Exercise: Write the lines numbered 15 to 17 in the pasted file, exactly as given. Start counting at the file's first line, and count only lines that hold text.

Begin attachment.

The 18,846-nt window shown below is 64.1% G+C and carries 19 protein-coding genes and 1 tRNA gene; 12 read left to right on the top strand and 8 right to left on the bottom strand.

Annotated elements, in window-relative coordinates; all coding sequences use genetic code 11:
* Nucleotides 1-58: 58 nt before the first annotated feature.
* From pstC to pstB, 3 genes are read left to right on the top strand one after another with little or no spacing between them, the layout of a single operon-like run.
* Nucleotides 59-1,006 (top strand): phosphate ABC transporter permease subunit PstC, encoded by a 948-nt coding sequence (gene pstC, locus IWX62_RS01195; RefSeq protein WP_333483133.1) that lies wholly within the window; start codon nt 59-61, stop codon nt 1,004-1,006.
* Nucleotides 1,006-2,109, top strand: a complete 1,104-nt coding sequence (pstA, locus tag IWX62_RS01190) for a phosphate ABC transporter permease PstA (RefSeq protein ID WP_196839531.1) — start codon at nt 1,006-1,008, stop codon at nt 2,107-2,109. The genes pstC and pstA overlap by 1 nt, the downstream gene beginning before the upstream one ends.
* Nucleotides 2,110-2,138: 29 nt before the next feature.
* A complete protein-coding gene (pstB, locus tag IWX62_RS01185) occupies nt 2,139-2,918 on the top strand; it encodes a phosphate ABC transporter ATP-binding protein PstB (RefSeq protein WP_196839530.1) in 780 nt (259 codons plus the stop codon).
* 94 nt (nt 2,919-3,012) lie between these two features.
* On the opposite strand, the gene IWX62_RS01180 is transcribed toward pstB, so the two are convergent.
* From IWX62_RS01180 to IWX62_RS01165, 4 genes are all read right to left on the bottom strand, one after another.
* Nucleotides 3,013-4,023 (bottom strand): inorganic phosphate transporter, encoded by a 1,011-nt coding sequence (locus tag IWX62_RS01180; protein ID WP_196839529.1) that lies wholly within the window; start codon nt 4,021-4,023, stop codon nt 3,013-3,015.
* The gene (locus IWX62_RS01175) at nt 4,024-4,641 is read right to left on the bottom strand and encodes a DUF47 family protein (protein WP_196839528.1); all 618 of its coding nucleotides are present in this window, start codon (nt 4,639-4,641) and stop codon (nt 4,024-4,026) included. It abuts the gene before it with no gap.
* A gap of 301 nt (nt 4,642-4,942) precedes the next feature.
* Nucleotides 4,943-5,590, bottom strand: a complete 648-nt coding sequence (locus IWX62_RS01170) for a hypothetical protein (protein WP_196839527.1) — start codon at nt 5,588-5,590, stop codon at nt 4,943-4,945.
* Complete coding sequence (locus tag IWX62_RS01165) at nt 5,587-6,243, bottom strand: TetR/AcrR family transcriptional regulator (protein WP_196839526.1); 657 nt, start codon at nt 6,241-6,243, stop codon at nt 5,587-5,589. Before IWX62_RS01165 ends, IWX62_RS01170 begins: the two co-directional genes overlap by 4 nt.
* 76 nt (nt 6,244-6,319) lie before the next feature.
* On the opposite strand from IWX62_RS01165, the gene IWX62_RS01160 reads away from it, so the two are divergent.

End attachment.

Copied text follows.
* Nucleotides 4,943-5,590, bottom strand: a complete 648-nt coding sequence (locus IWX62_RS01170) for a hypothetical protein (protein WP_196839527.1) — start codon at nt 5,588-5,590, stop codon at nt 4,943-4,945.
* Complete coding sequence (locus tag IWX62_RS01165) at nt 5,587-6,243, bottom strand: TetR/AcrR family transcriptional regulator (protein WP_196839526.1); 657 nt, start codon at nt 6,241-6,243, stop codon at nt 5,587-5,589. Before IWX62_RS01165 ends, IWX62_RS01170 begins: the two co-directional genes overlap by 4 nt.
* 76 nt (nt 6,244-6,319) lie before the next feature.